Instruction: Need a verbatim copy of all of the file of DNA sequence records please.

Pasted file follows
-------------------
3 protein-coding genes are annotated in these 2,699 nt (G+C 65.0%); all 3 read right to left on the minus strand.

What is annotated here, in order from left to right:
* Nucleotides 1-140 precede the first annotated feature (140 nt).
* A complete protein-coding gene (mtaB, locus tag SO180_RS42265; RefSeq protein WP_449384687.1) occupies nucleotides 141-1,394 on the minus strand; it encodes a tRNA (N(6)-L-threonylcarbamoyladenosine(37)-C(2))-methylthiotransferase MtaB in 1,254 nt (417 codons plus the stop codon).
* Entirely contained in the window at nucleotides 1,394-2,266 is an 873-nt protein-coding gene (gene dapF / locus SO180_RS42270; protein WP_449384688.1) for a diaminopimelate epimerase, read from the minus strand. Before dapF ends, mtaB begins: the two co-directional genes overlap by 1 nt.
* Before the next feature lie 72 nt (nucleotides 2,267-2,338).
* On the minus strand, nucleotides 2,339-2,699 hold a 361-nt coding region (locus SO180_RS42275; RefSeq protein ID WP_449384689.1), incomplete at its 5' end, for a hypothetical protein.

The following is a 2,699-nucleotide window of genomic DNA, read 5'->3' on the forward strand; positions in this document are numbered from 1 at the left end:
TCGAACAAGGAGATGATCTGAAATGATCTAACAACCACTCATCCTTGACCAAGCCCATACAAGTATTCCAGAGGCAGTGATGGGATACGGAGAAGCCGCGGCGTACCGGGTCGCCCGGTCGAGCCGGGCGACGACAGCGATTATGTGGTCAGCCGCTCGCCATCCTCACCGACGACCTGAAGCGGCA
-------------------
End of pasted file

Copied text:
3 protein-coding genes are annotated in these 2,699 nt (G+C 65.0%); all 3 read right to left on the minus strand.

What is annotated here, in order from left to right:
* Nucleotides 1-140 precede the first annotated feature (140 nt).
* A complete protein-coding gene (mtaB, locus tag SO180_RS42265; RefSeq protein WP_449384687.1) occupies nucleotides 141-1,394 on the minus strand; it encodes a tRNA (N(6)-L-threonylcarbamoyladenosine(37)-C(2))-methylthiotransferase MtaB in 1,254 nt (417 codons plus the stop codon).
* Entirely contained in the window at nucleotides 1,394-2,266 is an 873-nt protein-coding gene (gene dapF / locus SO180_RS42270; protein WP_449384688.1) for a diaminopimelate epimerase, read from the minus strand. Before dapF ends, mtaB begins: the two co-directional genes overlap by 1 nt.
* Before the next feature lie 72 nt (nucleotides 2,267-2,338).
* On the minus strand, nucleotides 2,339-2,699 hold a 361-nt coding region (locus SO180_RS42275; RefSeq protein ID WP_449384689.1), incomplete at its 5' end, for a hypothetical protein.

The following is a 2,699-nucleotide window of genomic DNA, read 5'->3' on the forward strand; positions in this document are numbered from 1 at the left end:
TCGAACAAGGAGATGATCTGAAATGATCTAACAACCACTCATCCTTGACCAAGCCCATACAAGTATTCCAGAGGCAGTGATGGGATACGGAGAAGCCGCGGCGTACCGGGTCGCCCGGTCGAGCCGGGCGACGACAGCGATTATGTGGTCAGCCGCTCGCCATCCTCACCGACGACCTGAAGCGGCA